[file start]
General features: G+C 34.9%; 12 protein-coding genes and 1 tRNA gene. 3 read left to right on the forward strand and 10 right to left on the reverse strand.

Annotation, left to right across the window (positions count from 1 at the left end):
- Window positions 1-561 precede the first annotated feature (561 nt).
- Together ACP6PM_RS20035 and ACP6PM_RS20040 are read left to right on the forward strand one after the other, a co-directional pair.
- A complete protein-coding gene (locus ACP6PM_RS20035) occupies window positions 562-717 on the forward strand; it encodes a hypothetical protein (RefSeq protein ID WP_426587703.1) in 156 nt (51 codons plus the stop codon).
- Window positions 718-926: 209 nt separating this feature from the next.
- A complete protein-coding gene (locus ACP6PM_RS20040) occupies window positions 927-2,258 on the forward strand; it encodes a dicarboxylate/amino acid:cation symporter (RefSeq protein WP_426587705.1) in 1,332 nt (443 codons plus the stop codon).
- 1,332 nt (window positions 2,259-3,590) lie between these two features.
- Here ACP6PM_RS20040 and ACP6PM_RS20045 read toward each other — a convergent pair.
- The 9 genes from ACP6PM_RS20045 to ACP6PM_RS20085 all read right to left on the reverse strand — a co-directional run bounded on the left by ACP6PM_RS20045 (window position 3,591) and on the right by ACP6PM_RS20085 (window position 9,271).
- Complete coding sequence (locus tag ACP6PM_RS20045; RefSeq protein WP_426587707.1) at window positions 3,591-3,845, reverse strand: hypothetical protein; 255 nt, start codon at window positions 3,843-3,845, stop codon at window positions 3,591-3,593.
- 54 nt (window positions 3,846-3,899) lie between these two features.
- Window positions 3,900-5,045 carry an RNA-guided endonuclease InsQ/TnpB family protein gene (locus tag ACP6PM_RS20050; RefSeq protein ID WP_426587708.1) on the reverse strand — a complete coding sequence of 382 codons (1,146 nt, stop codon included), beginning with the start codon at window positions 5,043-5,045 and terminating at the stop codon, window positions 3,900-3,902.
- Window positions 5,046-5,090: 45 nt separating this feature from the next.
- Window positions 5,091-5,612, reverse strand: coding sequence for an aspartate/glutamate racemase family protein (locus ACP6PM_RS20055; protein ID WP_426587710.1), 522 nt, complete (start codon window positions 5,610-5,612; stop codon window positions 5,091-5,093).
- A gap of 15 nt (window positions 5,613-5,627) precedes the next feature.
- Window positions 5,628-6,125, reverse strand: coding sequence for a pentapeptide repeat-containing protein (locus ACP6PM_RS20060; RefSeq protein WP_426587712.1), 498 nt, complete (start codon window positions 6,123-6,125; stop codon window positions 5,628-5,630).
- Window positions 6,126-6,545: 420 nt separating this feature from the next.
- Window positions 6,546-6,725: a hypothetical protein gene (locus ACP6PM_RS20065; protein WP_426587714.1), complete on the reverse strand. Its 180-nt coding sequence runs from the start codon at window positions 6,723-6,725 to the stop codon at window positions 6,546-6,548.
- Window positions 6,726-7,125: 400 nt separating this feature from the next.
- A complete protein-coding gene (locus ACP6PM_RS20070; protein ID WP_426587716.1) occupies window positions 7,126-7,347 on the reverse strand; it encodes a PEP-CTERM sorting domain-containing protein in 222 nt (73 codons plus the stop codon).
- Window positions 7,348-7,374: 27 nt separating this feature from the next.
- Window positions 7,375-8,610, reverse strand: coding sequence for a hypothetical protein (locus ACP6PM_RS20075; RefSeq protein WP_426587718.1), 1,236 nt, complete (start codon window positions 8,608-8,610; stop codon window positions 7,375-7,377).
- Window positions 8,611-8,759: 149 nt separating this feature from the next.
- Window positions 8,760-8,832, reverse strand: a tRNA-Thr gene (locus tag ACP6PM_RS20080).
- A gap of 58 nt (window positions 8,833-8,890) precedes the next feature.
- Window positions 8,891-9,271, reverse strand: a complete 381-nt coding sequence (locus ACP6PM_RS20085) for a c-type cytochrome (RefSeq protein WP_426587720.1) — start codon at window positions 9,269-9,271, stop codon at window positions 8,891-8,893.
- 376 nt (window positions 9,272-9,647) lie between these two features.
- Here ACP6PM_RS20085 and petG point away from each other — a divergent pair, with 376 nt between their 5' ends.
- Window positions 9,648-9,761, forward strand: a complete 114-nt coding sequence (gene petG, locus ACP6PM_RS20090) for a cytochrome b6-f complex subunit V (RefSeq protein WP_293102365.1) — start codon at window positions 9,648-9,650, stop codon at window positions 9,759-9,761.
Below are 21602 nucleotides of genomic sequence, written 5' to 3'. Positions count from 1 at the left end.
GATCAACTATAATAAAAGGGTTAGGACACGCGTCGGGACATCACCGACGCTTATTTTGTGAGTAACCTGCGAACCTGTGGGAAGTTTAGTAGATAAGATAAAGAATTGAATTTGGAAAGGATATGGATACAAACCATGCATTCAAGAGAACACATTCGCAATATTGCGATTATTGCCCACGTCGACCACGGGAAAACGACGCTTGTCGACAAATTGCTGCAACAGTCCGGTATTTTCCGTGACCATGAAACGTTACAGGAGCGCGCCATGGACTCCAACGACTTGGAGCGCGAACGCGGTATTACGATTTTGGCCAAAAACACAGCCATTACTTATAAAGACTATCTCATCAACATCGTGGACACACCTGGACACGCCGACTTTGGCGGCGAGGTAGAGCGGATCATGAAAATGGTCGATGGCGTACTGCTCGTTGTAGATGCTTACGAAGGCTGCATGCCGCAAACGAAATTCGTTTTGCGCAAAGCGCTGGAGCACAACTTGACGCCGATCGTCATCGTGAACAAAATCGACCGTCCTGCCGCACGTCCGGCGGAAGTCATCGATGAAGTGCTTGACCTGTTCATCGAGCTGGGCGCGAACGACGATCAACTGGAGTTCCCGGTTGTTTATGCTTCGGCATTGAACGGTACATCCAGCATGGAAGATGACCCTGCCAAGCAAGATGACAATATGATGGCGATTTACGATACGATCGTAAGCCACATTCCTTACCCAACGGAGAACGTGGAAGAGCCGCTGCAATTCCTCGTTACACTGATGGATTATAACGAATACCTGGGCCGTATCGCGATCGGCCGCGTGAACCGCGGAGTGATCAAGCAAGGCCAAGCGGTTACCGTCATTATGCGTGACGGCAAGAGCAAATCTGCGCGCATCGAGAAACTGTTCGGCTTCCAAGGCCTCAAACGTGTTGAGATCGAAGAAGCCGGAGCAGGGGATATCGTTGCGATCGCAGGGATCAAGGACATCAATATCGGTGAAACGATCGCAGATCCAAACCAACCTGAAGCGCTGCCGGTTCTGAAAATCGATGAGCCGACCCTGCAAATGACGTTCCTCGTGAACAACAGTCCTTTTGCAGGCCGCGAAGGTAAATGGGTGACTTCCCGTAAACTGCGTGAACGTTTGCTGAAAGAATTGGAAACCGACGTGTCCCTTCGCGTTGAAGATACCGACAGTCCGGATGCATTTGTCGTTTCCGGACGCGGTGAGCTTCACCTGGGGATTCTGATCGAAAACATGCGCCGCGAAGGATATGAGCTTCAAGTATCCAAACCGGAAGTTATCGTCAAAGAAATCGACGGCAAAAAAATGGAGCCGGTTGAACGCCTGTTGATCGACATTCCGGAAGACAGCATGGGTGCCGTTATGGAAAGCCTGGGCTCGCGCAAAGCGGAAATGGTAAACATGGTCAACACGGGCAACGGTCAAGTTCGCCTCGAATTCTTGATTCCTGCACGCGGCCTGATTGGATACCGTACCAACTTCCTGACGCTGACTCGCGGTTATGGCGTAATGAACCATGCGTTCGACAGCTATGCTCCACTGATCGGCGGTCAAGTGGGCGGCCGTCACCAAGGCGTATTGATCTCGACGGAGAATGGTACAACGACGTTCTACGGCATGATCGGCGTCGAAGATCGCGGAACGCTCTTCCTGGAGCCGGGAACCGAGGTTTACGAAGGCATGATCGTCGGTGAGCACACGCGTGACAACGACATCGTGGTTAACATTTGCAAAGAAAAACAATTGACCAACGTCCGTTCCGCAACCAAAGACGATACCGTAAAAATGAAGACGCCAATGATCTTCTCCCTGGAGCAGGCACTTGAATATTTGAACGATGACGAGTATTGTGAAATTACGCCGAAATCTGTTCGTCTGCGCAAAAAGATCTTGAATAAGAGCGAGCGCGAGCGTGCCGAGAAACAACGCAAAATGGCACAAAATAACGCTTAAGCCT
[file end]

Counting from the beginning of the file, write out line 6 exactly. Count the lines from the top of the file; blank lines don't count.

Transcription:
- Window positions 718-926: 209 nt separating this feature from the next.